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How Do Managers Train to Have Difficult Conversations?

As a manager, you’ll likely encounter a number of situations with which you’ll need to have a difficult conversation.  A few examples of difficult conversations with employees might be providing feedback following an incident, discussing poor performance or tardiness, or even conflict resolution within your team.  Regardless of the reason, you’ll want to be prepared to handle the conversation professionally while also remaining empathetic to the person you’re meeting with. 

What are the 4 D’s of a difficult conversation?

Another important thing to understand about navigating difficult conversations are the 4 D’s or discover, define, discuss and decide.  Let’s dive into this a little further.  

  • Discover: Understand the root cause of the issue (as best you can) before approaching the conversation.
  • Define: To ensure that you aren’t placing any unnecessary blame, address the problem clearly.
  • Discuss: A conversation involves more than one person so leave the dialogue open to hear and consider all perspectives.
  • Decide: In the end, you may not agree on the issue at hand, but it’s important that each of you agree on the resolution or at least the next steps to take.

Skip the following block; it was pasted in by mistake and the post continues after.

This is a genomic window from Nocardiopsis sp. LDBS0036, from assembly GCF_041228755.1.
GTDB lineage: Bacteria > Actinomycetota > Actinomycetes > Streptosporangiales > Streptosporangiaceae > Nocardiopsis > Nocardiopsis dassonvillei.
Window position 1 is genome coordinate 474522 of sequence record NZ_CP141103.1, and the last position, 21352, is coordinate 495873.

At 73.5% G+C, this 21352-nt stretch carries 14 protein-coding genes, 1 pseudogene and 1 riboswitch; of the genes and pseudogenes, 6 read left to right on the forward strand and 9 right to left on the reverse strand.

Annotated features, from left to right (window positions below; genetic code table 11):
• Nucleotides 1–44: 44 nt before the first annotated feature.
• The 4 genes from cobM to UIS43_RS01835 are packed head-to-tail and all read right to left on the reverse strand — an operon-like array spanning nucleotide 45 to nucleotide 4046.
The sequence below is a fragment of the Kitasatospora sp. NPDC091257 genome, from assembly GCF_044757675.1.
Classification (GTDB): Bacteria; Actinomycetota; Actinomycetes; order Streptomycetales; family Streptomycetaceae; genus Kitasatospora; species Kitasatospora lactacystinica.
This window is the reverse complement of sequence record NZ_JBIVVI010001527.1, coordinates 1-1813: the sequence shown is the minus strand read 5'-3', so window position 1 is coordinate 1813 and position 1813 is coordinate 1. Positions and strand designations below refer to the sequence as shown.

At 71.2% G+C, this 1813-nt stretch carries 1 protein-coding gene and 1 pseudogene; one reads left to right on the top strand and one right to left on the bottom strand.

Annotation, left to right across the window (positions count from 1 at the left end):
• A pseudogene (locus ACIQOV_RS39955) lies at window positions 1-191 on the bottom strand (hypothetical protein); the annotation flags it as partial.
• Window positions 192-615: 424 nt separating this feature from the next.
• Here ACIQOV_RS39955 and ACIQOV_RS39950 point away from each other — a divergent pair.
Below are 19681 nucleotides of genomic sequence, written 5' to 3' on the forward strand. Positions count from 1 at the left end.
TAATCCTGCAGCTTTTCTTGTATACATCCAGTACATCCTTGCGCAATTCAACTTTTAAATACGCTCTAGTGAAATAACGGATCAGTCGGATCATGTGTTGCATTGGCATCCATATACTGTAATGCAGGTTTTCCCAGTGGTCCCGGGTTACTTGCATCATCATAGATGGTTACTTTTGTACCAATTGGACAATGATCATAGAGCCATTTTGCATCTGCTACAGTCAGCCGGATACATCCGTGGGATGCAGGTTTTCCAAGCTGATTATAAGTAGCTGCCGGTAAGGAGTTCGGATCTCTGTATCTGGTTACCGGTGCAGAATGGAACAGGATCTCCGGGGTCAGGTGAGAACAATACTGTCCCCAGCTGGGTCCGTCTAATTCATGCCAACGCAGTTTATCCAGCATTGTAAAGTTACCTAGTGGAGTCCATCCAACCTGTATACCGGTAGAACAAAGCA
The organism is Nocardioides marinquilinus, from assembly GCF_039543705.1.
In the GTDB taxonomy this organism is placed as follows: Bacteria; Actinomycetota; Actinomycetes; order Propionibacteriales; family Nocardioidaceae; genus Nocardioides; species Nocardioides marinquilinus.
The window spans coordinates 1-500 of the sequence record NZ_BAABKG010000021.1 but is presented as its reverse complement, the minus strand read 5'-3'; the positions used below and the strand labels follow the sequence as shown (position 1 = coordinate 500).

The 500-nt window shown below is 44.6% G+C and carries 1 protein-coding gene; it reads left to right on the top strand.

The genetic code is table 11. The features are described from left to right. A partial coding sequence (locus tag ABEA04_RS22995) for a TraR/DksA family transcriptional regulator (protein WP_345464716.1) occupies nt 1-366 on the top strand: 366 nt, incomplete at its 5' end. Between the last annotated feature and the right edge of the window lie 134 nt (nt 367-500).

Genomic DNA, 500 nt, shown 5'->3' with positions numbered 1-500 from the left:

How do you teach difficult conversations at work?

Training on managing difficult conversations involves understanding these conversations for what they are and removing the focus away from what they are not.  It’s not about who is right or wrong, it’s about getting results and making positive changes in the workplace.  Leading by example is the best way you, as a manager, can teach difficult conversations to your team. 

If you are able to handle these situations fairly, honestly, empathetically and professionally, it can bridge the gap between your team and leadership, opening lines of communication so employees feel comfortable coming to you when they have a problem.

How to have a difficult conversation with an employee about their attitude.

Obviously, if you need to have a difficult conversation with an employee about their attitude, you’re already going into this knowing that behavior is a problem.  You’ll want to stay on track so again, preparation is key.  Remember what we said above about keeping your own emotions in check.  This is about improving behaviors which will, in turn, make for better performance and build relationships within your team.  Having those things in mind along with a positive attitude, will go a long way.  Here are a few more things to keep in mind:

  • Avoid attacking personality.
  • Be direct, specific and provide examples.
  • End on a positive note, discussing solutions and setting up a time to reconnect after the meeting.

This vital part of training will not only enhance the interpersonal relationships within your team, but they will also help your employees to better handle conflict with customers and those you serve.  Investing in this training for you and your staff will increase performance as they feel more equipped to handle difficult situations, it will enhance relationships while employees are more confident addressing concerns and it will open the lines of communication between your team.  


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